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Tuesday, December 9, 2014

Flames of Memory/ Our D-Day Fallen: Private First Class Jack G. Powers


Hello Everyone!

D-Day Luminaries. Picture provided by Mark East Photography
Three days from now the entire Memorial (and road leading up to the site) will be lined with luminaries for our "Flames of Memory" and "Christmas in Wartime" Events. Each light in honor of a D-Day fallen soldier, all 4,413 of them. Also, there will be luminaries dedicated by loving family members of their own fallen soldiers through various conflicts. It is a beautiful and moving reminder of the sacrifice and bravery of our Allied soldiers on one of the bloodiest invasions of World War II, as well as the brave men and women who have given their lives in service of their country. It would be a privilege for you all to come out to the site and support us and our heroes. December 12 through the 14th, 6 pm to 9pm, and the site will be open (free admission) to all those who want to pay their respects.

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I would also like to take the opportunity to introduce you all to another of our D-Day Fallen, Private First Class Jack G. Powers. A loving and caring member of the Bedford Boys and community.

PFC Jack Powers

Jack Powers was an extremely lovable and caring man, recalled his sister Eloise. He and two of his brothers enlisted into the National Guard and were eager to set off on an adventure. At twenty-one years old, Jack and his brother, Clyde, stood on the train platform, while the band played, awaiting the train to New York.

Jack was a skilled musician and dancer. He practiced guitar daily and could jitterbug better than any man in town. Jack’s uncle Harold Wilkes was also in formation on the platform. You could say it was a family affair. In fact, the Powers brothers’ were one part of thirty-three sets of brothers who stormed the beaches on D-Day.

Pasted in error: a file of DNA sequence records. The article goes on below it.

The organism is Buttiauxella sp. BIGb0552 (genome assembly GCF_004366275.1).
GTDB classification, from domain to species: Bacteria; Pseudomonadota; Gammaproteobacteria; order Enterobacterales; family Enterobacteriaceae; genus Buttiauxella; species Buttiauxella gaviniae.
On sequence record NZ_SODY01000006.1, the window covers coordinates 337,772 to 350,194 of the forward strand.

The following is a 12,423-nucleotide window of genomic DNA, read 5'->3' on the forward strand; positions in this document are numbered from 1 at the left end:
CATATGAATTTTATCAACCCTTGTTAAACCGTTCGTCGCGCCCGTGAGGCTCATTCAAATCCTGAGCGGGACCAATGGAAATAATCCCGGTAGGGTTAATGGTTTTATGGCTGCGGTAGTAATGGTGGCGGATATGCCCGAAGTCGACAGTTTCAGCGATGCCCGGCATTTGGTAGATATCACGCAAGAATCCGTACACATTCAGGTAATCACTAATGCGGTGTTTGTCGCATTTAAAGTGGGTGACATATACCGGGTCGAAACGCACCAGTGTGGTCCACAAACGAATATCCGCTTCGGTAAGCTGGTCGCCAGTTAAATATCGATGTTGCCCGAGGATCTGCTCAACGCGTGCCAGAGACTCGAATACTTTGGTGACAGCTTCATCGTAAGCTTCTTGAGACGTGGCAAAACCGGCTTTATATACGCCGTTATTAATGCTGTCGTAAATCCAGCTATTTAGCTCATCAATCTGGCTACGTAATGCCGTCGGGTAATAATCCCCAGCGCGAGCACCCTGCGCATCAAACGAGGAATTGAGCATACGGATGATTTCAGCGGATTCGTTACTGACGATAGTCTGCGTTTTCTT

While in England, Powers received the rare honor of being chosen for the 29th Division’s Rangers, an elite combat unit, essentially the American version of the British Commandos. Company A was improving by leaps and bounds in England. Many of the men gained at least seven to ten pounds of muscle over the course of their training and many other talented soldiers were selected for advancement. 

Since Power’s was promoted to the Rangers unit, that meant being separated from his friends and family. Even though he was excited and honored to be part of the elite group of men, he still missed his Company A family. When his Rangers unit was disbanded, Powers was upset that he had spent so much time training apart from them, but was eager to return. So eager in fact that he was considered AWOL for a bit and was stripped of his sergeant’s stripes by Captain Fellers.

PFC Powers grave in Normandy.
When it came time to launch the invasion, Powers was very nervous and seemed distressed, which surprised some of the men because Jack always came across as level headed and calm. The ex-ranger was just as nervous as the rest of the men.

Powers did not make it through the invasion but his brother Clyde had. Like so many other sets of brothers, many lost one, if not all, of their family that day. Clyde was overcome with sadness at the loss of his brother but he had to continue on with his mission, just like so many others, including fellow Bedford Boy Roy Stevens, who lost his brother Ray. Each man dealt with his grief differently. Some took it out in their fighting, killing as much as possible, while others suffered in silence, frozen by sorrow. Clyde, in particular, suffered survivor’s guilt at the loss of his dear brother.



I hope you all will be able to join us and I recommend bringing some tissues because you will be moved to tears.

Take care and keep warm,
Elizabeth

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